Monthly Archives: December 2021

There’s a twist in the middle – but does it work?

Review: Vivien Horler

Wish You Were Here, by Jodi Picoult (Hodder & Stoughton)

Well, I dunno.  I was enjoying this novel until I got to about page 187 and then thought: “Oh for goodness sake.”

I can’t really say much more than that, because that would ruin things. But I was left feeling cheated.

Jodi Picoult is a prolific novelist, and during an interview at the Mount Nelson some years ago she told a group of book reviewers, including me, that she writes by seeing the unspooling of a story in her mind’s eye, rather like watching a video, and then writing it all down.

I’m sure it’s harder than that. She creates difficult, nearly impossible situations between people, and then works to resolve them. The riveting My Sister’s Keeper, for example, tells the story of a couple whose only child develops a terminal disease, and needs a bone marrow transplant.

The parents are told the best donor would be a sibling, so they deliberately have a second child whom they hope will be a match. And success – the little girl is a match. Until, around about the age of 12, the second daughter rebels. Feeling that she was brought into the world to provide spare parts, she announces she is no longer prepared to donate bone marrow cells to her sister, and goes to court against her parents.

But Wish You Were Here is not that novel. It is the first Covid-19 novel I’ve come across, and begins in Manhattan in March 2020 with a couple, Finn and Diana, about to go on holiday to the Galapagos, where Diana is expecting Finn will propose.

But Finn is a hospital doctor, and Covid cases start mounting alarmingly. The night before they are due to fly, Finn’s boss makes it clear that all hands are needed. Finn tells Diana she should go on her own, but he can’t join her.

And so, rather reluctantly, off she goes, eventually arriving on the tiny island of Isabela, not realising she is on the very last ferry in before the island closes for a fortnight.

Fast forward and Diana wakes in Finn’s hospital, having had a serious case of Covid which meant she needed to be on a ventilator. It soon becomes clear she is lucky to be alive, and must now start the long process of rehab, building up her strength and learning to cope again.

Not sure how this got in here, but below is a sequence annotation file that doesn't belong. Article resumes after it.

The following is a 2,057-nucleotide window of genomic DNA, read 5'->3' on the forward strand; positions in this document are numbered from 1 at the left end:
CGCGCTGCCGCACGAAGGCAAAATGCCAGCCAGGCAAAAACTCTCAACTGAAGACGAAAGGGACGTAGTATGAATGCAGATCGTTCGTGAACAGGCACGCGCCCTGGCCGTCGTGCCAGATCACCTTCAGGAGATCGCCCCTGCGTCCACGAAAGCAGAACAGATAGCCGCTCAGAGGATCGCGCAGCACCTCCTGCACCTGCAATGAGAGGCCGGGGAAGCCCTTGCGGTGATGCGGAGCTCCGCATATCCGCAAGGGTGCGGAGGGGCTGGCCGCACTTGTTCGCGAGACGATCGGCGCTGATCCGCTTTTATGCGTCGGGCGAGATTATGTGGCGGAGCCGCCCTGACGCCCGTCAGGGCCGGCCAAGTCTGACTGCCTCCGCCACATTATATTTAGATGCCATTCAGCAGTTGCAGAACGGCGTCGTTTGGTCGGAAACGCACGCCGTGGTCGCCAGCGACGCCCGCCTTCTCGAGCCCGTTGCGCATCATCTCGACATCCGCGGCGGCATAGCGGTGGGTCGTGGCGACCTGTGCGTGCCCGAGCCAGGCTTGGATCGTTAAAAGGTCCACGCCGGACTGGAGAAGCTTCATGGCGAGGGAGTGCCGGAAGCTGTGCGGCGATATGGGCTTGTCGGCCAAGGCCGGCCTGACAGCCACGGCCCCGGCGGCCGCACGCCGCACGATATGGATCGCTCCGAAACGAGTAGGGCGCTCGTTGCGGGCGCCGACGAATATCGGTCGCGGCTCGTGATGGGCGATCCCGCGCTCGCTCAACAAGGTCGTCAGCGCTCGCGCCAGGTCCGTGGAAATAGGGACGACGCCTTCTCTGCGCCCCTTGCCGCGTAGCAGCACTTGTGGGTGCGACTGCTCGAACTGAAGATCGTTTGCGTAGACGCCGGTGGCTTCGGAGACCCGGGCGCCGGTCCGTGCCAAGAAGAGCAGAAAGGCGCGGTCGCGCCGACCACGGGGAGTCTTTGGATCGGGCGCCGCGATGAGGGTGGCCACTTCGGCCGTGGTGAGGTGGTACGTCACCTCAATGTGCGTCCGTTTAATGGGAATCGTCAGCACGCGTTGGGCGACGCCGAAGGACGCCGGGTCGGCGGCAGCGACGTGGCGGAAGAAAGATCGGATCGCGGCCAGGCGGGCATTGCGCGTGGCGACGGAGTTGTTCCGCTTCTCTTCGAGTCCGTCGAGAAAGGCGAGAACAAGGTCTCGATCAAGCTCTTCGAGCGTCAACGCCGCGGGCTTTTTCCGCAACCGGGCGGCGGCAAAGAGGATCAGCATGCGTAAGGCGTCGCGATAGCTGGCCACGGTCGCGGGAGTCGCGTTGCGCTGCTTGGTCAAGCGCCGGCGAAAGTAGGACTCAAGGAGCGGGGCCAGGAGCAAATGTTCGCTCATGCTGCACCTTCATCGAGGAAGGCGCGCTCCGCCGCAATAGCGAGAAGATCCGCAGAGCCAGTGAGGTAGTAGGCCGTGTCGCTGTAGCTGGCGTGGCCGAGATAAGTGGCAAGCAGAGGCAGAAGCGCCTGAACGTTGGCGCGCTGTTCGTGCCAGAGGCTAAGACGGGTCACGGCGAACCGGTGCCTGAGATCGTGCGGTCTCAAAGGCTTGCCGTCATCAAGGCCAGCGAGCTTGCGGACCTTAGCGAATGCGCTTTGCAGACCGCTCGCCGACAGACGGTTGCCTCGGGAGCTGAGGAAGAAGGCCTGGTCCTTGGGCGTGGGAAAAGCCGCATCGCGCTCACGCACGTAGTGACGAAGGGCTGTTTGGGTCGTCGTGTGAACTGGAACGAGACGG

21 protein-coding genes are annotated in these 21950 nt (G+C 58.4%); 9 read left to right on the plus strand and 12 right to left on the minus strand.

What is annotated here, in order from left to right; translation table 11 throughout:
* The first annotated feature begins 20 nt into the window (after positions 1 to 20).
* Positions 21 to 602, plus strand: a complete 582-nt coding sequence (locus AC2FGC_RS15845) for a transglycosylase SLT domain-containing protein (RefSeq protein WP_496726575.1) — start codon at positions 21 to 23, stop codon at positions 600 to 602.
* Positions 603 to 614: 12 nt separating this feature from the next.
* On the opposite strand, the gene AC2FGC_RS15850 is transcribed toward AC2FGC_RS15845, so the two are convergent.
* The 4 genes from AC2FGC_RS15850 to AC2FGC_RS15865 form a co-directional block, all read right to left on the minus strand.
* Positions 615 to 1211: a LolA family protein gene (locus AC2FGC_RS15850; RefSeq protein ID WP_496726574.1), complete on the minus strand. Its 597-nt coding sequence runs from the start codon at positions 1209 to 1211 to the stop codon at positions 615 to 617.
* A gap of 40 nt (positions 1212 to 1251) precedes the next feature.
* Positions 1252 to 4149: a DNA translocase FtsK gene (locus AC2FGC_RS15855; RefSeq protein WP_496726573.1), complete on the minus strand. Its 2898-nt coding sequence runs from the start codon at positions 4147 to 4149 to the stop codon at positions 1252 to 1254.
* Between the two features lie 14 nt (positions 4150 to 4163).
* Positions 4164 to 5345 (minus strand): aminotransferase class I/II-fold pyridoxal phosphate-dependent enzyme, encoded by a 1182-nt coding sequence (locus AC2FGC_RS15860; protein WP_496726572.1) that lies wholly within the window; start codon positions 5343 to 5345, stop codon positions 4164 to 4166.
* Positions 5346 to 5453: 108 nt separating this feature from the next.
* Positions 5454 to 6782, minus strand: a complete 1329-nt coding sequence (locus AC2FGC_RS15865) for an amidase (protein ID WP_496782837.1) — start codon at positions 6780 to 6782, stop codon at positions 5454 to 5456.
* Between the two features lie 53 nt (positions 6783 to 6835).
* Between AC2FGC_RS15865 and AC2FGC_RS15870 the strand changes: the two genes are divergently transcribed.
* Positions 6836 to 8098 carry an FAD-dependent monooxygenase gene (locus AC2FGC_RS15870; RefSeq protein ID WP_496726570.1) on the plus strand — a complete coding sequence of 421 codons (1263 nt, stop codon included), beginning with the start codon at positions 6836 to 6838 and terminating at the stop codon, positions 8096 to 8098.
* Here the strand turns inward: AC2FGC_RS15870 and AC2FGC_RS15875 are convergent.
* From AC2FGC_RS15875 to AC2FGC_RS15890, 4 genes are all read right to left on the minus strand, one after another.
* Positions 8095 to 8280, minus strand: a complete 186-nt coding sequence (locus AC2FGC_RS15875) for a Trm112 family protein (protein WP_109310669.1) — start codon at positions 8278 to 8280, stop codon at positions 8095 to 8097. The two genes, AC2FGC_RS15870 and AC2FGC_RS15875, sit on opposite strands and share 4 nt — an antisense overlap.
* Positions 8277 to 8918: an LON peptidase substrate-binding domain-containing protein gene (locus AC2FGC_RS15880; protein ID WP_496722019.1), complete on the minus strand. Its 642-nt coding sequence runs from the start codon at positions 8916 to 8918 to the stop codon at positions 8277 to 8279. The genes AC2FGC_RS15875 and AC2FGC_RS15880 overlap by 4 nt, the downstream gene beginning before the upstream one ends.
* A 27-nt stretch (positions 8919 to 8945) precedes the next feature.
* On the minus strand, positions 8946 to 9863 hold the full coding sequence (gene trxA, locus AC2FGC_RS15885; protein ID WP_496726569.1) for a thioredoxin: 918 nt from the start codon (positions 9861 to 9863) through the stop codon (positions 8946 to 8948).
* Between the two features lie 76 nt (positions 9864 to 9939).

In the meantime she has lost her job with the art auctioneers Sotheby’s, as all the staff have been furloughed, and the relationship with Finn doesn’t seem to be as idyllic as before.

I read Wish You Were Here with interest, but I’m not sure Picoult really pulls it off. When you feel you’ve been cheated half way through, you never feel quite the same way about the novel again.

  • The Books Page is taking a brief break and will be back in the New Year. Season’s greetings to you all.


A real palm-sweating thriller

Review: Vivien Horler

Dark Flood, by Deon Meyer ( Hodder & Stoughton)

If I describe this detective thriller as something like Enid Blyton for grownups, I mean no disrespect towards Deon Meyer, one of South Africa’s best-selling authors.

I remember as an eight-year-old reading an adventure book by the British children’s author and my palms beginning to sweat as danger surrounded the hero.

This thriller is exciting, engaging, a good puzzle, and beautifully evokes the wonders of Stellenbosch, with its vineyards, white-gabled houses, and oak-lined streets.

And we’re back with old friends Hawks Captains Benny and Vaughn Cupido trying to do their best in a country drowning in crime and corruption. Continue reading

Never a dull moment for this cook

Review: Myrna Robins

A Sprig of Rosemarie, by Rosemarie Saunders (Print Matters Heritage)

Subtitled “A journey of culinary memories and recipes”, this gastronomic potpourri presents a medley of recipes, each accompanied by Saunders’s personal story of where the dishes were cooked and what occasion she was catering for.

Although this is a slim softback of just over 100 pages, it packs a fine variety of fare, ranging from timeless classics to her adaptations of French, Italian and the odd Greek dish. Thai favourites get a look-in and there’s a delicious story of how footwear was suggested as a design theme for tables of African banquets she was producing for embassy staff and dignatories in Addis Ababa…

Recipes do not list ingredients preceding method, but the two are combined which saves space. The ingredients are printed in bold, so home cooks can collect these quite easily before starting preparation. Continue reading

Shackleton: terror and courage on the ice

Shackleton – a biography, by Ranulph Fiennes (Michael Joseph)

A few years ago I had the enormous privilege of travelling to the Antarctic Peninsula from Ushuaia in Argentina. I had always wanted to go to the ice, and rather fancied the idea of over-wintering.

Well, my three weeks on a small cruise ship among islands and icebergs cured me of that notion. It was beautiful, wonderful to visit, to see king penguins and elephant seals, the glowing blue light of old icebergs, great craggy mountains streaked with ice, and even to have a glass of wine with a block of Antarctic ice in it.

But it was cold, the wind howled, and the idea of being in that place for three months of perpetual darkness appalled me. Continue reading